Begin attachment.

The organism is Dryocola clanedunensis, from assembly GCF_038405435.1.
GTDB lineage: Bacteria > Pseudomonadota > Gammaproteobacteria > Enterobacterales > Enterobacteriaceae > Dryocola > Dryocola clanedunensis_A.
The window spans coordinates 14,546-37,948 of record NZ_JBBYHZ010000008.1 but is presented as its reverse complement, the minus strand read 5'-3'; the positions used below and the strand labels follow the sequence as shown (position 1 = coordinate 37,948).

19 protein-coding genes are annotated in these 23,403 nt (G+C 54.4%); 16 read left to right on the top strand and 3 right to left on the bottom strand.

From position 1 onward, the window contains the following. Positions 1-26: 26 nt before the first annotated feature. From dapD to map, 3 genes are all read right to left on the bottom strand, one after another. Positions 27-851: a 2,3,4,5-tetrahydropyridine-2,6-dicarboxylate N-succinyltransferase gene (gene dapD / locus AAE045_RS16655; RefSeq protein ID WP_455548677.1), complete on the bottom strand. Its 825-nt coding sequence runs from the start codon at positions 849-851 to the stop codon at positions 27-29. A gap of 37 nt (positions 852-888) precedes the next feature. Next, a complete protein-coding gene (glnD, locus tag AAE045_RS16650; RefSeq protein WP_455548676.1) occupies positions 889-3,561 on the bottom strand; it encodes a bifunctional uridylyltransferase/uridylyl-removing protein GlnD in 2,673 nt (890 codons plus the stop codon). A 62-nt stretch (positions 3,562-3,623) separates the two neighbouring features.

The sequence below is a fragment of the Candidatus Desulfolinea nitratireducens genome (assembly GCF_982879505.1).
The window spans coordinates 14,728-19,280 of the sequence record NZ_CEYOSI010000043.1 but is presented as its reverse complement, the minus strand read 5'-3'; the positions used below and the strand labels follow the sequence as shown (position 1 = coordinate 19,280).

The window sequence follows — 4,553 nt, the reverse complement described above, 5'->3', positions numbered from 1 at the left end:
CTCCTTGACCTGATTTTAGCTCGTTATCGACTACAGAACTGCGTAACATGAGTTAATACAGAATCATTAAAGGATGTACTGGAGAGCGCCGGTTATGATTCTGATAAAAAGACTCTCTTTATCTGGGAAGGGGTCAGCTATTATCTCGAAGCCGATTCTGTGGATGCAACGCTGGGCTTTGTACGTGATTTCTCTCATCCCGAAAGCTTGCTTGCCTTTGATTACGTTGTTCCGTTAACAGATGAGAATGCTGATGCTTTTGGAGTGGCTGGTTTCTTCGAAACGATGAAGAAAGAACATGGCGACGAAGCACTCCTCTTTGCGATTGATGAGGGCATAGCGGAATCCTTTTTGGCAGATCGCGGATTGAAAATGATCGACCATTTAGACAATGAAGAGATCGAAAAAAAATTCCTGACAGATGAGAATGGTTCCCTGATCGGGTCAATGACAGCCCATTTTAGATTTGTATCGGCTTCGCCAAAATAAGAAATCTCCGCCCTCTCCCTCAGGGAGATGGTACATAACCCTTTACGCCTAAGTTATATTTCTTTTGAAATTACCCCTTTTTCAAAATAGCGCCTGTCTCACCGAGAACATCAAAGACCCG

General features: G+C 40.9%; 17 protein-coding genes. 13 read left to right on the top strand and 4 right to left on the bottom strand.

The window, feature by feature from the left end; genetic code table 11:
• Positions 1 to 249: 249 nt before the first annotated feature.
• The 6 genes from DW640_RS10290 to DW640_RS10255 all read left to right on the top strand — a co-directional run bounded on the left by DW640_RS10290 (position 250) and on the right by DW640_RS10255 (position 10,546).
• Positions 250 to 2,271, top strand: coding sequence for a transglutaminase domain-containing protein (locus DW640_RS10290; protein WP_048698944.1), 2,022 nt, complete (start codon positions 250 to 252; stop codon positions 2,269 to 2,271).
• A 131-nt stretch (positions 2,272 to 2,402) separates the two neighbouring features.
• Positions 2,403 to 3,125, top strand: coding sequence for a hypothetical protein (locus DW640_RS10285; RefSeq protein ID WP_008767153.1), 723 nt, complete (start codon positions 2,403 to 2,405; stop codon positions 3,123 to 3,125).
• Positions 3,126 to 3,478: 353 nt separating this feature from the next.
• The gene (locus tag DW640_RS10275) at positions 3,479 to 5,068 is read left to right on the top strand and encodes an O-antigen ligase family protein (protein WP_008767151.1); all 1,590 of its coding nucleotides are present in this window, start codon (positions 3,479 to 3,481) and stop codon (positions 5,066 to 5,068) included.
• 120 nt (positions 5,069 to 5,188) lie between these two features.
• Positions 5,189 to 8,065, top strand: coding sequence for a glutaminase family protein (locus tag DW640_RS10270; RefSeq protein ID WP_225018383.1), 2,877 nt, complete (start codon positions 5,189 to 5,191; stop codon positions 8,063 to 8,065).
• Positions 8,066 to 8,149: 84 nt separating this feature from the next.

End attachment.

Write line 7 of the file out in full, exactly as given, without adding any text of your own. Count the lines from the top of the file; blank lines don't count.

The window spans coordinates 14,728-19,280 of the sequence record NZ_CEYOSI010000043.1 but is presented as its reverse complement, the minus strand read 5'-3'; the positions used below and the strand labels follow the sequence as shown (position 1 = coordinate 19,280).